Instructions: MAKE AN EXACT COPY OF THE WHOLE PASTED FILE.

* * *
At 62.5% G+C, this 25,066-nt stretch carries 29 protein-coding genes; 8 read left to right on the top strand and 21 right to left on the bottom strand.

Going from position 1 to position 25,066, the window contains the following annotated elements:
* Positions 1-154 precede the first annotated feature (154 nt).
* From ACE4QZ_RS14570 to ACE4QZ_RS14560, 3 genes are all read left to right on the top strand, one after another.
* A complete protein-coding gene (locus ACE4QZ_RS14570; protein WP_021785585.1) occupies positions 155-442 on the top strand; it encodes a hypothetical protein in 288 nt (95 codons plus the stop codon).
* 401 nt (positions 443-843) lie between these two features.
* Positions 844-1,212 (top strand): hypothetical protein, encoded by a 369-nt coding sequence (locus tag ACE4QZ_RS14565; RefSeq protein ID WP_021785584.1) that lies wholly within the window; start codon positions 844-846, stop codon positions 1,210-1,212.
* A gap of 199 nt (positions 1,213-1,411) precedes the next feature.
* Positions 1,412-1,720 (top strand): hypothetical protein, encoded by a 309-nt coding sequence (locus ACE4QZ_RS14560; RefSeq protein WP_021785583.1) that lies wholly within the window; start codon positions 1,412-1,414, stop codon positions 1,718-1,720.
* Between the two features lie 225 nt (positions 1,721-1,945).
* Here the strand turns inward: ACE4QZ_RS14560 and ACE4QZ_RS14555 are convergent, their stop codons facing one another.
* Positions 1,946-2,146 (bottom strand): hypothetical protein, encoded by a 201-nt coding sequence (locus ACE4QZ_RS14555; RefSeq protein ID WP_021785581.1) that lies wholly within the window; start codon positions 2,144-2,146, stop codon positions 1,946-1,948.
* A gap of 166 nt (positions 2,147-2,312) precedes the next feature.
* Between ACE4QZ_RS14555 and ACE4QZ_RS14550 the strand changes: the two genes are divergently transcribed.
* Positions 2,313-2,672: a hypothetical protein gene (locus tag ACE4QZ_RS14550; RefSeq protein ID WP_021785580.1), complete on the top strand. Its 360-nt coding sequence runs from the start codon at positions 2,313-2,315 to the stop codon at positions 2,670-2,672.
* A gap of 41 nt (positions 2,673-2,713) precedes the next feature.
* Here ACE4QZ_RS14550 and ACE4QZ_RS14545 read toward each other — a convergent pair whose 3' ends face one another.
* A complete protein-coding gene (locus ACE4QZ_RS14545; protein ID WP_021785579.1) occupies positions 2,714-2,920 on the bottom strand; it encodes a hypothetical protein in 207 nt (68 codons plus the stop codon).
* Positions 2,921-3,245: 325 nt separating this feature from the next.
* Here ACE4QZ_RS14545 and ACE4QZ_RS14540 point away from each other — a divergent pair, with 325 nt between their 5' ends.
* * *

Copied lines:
At 62.5% G+C, this 25,066-nt stretch carries 29 protein-coding genes; 8 read left to right on the top strand and 21 right to left on the bottom strand.

Going from position 1 to position 25,066, the window contains the following annotated elements:
* Positions 1-154 precede the first annotated feature (154 nt).
* From ACE4QZ_RS14570 to ACE4QZ_RS14560, 3 genes are all read left to right on the top strand, one after another.
* A complete protein-coding gene (locus ACE4QZ_RS14570; protein WP_021785585.1) occupies positions 155-442 on the top strand; it encodes a hypothetical protein in 288 nt (95 codons plus the stop codon).
* 401 nt (positions 443-843) lie between these two features.
* Positions 844-1,212 (top strand): hypothetical protein, encoded by a 369-nt coding sequence (locus tag ACE4QZ_RS14565; RefSeq protein ID WP_021785584.1) that lies wholly within the window; start codon positions 844-846, stop codon positions 1,210-1,212.
* A gap of 199 nt (positions 1,213-1,411) precedes the next feature.
* Positions 1,412-1,720 (top strand): hypothetical protein, encoded by a 309-nt coding sequence (locus ACE4QZ_RS14560; RefSeq protein WP_021785583.1) that lies wholly within the window; start codon positions 1,412-1,414, stop codon positions 1,718-1,720.
* Between the two features lie 225 nt (positions 1,721-1,945).
* Here the strand turns inward: ACE4QZ_RS14560 and ACE4QZ_RS14555 are convergent, their stop codons facing one another.
* Positions 1,946-2,146 (bottom strand): hypothetical protein, encoded by a 201-nt coding sequence (locus ACE4QZ_RS14555; RefSeq protein ID WP_021785581.1) that lies wholly within the window; start codon positions 2,144-2,146, stop codon positions 1,946-1,948.
* A gap of 166 nt (positions 2,147-2,312) precedes the next feature.
* Between ACE4QZ_RS14555 and ACE4QZ_RS14550 the strand changes: the two genes are divergently transcribed.
* Positions 2,313-2,672: a hypothetical protein gene (locus tag ACE4QZ_RS14550; RefSeq protein ID WP_021785580.1), complete on the top strand. Its 360-nt coding sequence runs from the start codon at positions 2,313-2,315 to the stop codon at positions 2,670-2,672.
* A gap of 41 nt (positions 2,673-2,713) precedes the next feature.
* Here ACE4QZ_RS14550 and ACE4QZ_RS14545 read toward each other — a convergent pair whose 3' ends face one another.
* A complete protein-coding gene (locus ACE4QZ_RS14545; protein ID WP_021785579.1) occupies positions 2,714-2,920 on the bottom strand; it encodes a hypothetical protein in 207 nt (68 codons plus the stop codon).
* Positions 2,921-3,245: 325 nt separating this feature from the next.
* Here ACE4QZ_RS14545 and ACE4QZ_RS14540 point away from each other — a divergent pair, with 325 nt between their 5' ends.